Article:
But this isn’t a chicken-and-egg situation. Even before quiet hiring entered the HR industry’s lexicon, it was referred to as upskilling. And for many employees, it was regarded as ‘all in a day’s work’—something they were supposed to accept without batting an eyelid.
While the flood of HR buzzwords has some rolling their eyes and inspired satirical takes, there is some value in giving these everyday workplace occurrences a label.
Psychology Today says that naming something makes it real, and makes it easier for people to discuss it.
When I was faced with my quiet hiring situation a couple of years ago, I was clueless about navigating it, unaware that it was a phenomenon that many others were dealing with across different industries.
Giving the phenomenon a name allows us to start the conversation: Is it a bane or a boon? What can employees do about it? And what should bosses do?
It also gives employees some semblance of control. If anything, there’s comfort in the knowledge that there’s a term for the issues you’re dealing with at work and that a solution is within reach.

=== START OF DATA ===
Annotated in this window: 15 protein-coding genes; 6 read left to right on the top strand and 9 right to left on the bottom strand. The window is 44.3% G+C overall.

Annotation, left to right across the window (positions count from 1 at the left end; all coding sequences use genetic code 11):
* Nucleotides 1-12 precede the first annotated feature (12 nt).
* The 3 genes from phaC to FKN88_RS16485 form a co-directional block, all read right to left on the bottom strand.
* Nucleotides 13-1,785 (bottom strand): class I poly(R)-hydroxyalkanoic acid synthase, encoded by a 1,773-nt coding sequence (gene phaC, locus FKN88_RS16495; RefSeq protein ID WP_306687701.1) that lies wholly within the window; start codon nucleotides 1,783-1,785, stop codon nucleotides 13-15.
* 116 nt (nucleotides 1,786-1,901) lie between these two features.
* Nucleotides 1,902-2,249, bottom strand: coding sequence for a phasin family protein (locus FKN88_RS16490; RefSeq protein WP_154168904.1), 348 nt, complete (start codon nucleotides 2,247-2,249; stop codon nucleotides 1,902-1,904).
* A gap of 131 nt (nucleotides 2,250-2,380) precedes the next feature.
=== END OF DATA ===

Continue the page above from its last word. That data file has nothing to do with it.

Is Quiet Hiring Unavoidable?
If you’re among the 16 percent who are quiet quitting at work, quiet hiring may seem like an absolute nightmare. Who wants more work when you’re already unmotivated, right?
The unfortunate fact of the matter is that we’re all so damn competitive. Even if you don’t buy into quiet hiring, there are always others who will ‘spoil market’ by happily taking on the extra work.
Not to mention a possible influx of top foreign talent on the horizon with the launch of the new Overseas Networks & Expertise Pass, which will make it easier for high achievers from around the world to work here in Singapore.
If Gartner’s report and the recent tech mass layoffs are any indication, it’s more crucial than ever for employees to acquire new skills.
In the end, quiet hiring turned out to be a boon for my career, and I’m eternally grateful to my ex-bosses for trusting a greenhorn with a senior role.
And if you’ve found this article because you’re in a similar position, trust me on this: Advocate for yourself. Life isn’t The Devil Wears Prada, and your boss isn’t Miranda Priestly.
Opportunities will still be available even if you speak up (and if your boss is reasonable). But if repeated attempts to engage with your bosses aren’t working, it might just be time to rage apply to some new jobs.